As we waited for the curtain to go up I realised how much life had changed in 24 months.
Where a trip to the theatre, albeit on this occasion Falkirk Town Hall, the cinema or another indoor venue had been something I’d previously taken for granted, it was now something to be considered.
Whoever said that leaving the house the mental checklist was now “purse, keys, mask” was correct.
And while the majority of people in Tuesday’s audience to see Big Bad Wolf followed the guidelines to the letter by keeping their mask on throughout the performance, there were a few who appeared happy to ignore the requests.
The performance was excellent and all involved should be applauded for all their efforts. However, what it did reinforce was the need for a better arts venue in Falkirk.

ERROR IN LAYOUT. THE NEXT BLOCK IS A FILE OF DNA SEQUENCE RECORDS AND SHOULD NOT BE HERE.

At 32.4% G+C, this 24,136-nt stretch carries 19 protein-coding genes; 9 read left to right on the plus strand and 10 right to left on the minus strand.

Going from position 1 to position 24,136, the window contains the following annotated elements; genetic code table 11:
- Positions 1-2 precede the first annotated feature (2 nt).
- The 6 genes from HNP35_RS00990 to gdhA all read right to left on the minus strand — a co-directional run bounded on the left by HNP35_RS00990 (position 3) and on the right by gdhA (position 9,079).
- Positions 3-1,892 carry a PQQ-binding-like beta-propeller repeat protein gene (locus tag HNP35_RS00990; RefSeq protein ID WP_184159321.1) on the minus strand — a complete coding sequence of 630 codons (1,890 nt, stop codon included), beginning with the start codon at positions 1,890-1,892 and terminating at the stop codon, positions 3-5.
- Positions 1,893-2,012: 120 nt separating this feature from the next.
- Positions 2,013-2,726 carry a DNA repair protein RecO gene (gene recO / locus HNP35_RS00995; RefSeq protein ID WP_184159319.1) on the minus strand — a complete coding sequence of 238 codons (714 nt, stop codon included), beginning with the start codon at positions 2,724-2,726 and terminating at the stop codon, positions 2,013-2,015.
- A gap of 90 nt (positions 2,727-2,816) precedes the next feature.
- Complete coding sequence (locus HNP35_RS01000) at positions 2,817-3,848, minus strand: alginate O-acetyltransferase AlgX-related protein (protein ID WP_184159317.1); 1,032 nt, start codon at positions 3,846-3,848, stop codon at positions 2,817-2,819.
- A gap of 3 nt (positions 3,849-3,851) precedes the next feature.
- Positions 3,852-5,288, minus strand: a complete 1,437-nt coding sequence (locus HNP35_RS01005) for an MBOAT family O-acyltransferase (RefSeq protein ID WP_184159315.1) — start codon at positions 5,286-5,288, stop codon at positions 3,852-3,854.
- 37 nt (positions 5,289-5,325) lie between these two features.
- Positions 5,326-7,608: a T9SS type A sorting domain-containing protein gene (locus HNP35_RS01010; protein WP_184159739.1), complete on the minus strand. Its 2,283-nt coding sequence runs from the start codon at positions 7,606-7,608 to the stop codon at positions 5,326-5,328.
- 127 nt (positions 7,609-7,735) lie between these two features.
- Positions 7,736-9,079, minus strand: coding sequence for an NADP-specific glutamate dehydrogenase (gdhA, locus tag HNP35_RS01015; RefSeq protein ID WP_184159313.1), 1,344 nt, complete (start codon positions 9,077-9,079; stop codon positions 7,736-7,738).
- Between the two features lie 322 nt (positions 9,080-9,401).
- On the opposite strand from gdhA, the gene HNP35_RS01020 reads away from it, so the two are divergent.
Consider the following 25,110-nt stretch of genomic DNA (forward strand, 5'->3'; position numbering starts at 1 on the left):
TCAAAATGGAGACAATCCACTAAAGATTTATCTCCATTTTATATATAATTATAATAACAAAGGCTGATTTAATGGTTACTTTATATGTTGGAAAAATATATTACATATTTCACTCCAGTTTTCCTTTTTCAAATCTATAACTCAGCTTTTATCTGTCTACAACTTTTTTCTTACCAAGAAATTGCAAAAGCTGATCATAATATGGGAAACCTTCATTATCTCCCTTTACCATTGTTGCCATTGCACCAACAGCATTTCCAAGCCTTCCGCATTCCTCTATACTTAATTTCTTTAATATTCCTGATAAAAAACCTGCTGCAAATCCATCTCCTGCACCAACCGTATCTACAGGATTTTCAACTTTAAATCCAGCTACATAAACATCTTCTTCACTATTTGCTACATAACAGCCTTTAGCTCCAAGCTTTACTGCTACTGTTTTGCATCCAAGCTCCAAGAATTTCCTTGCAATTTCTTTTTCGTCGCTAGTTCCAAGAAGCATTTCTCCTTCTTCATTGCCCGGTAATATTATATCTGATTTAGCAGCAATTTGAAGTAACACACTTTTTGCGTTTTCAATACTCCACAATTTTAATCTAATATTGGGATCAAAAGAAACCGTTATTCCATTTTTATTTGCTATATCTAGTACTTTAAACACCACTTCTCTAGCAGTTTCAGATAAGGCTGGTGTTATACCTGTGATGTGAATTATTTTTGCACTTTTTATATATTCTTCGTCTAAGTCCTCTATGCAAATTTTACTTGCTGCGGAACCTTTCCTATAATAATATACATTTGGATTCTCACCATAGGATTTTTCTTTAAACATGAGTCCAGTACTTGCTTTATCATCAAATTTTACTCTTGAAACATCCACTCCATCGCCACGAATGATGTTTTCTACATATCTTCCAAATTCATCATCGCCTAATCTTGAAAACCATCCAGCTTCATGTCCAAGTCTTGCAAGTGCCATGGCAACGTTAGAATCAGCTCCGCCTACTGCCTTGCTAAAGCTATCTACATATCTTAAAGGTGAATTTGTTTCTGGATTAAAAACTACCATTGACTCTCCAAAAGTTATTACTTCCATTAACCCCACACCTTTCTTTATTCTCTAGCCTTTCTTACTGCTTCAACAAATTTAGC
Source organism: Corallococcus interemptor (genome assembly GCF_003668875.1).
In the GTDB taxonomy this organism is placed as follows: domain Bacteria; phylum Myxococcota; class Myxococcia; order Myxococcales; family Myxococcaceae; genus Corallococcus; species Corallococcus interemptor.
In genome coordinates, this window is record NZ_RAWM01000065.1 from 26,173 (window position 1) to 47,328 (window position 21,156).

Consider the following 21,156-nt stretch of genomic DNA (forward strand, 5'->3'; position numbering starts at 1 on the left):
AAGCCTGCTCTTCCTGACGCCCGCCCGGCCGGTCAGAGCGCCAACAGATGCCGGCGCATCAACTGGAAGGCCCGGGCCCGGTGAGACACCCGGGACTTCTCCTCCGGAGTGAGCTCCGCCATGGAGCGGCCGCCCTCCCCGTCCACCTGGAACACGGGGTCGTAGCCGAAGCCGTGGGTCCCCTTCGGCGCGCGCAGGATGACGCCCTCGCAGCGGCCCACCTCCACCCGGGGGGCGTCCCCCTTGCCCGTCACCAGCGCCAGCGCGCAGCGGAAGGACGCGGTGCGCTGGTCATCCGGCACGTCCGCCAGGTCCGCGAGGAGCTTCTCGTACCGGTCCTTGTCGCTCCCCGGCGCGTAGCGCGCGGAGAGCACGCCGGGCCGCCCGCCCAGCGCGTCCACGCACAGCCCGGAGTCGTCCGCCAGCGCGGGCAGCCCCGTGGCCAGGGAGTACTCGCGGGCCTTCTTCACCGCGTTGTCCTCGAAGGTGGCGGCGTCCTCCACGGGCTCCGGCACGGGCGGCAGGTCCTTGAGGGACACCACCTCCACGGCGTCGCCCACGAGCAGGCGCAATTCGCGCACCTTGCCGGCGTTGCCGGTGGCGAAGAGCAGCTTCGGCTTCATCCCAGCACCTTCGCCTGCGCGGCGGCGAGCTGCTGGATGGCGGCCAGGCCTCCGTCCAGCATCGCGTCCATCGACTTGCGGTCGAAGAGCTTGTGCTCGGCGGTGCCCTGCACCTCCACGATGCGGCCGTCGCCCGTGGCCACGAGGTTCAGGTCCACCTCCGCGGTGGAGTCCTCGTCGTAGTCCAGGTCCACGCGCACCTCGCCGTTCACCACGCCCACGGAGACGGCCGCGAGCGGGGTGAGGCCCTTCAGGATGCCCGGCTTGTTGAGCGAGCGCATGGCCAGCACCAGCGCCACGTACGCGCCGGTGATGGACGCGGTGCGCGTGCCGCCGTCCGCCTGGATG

Falkirk Town Hall has had very little love since it was first built over 50 years ago.
There’s been upgraded seating installed but the facilities in and around the stage appear to have changed little in recent decades.
Indeed, my only minor criticism of Tuesday night’s performance was that on occasions the band was too loud, drowning out the voices of the young performers.
Now whether that had anything to do with the town hall acoustics or the PA system I’m not sure but I would hazard a guess that the current set-up didn’t help things.
Over the years Falkirk has attracted some big names to the town hall but that’s not happening now and we’re told it’s all to do with the lack of facilities within the building.
Years ago, a perfectly good theatre was knocked down along with Callendar Park teacher training college and in more recent times, the district missed an opportunity for an arts centre in the new Forth Valley College campus in Falkirk.
An arts centre is not just for so-called luvvies, it’s a venue where people of all ages can go to be entertained and to take part in activities that will give them enjoyment and even help their mental health and wellbeing.
We need to look closely at opportunities offered and grasp them if we can.
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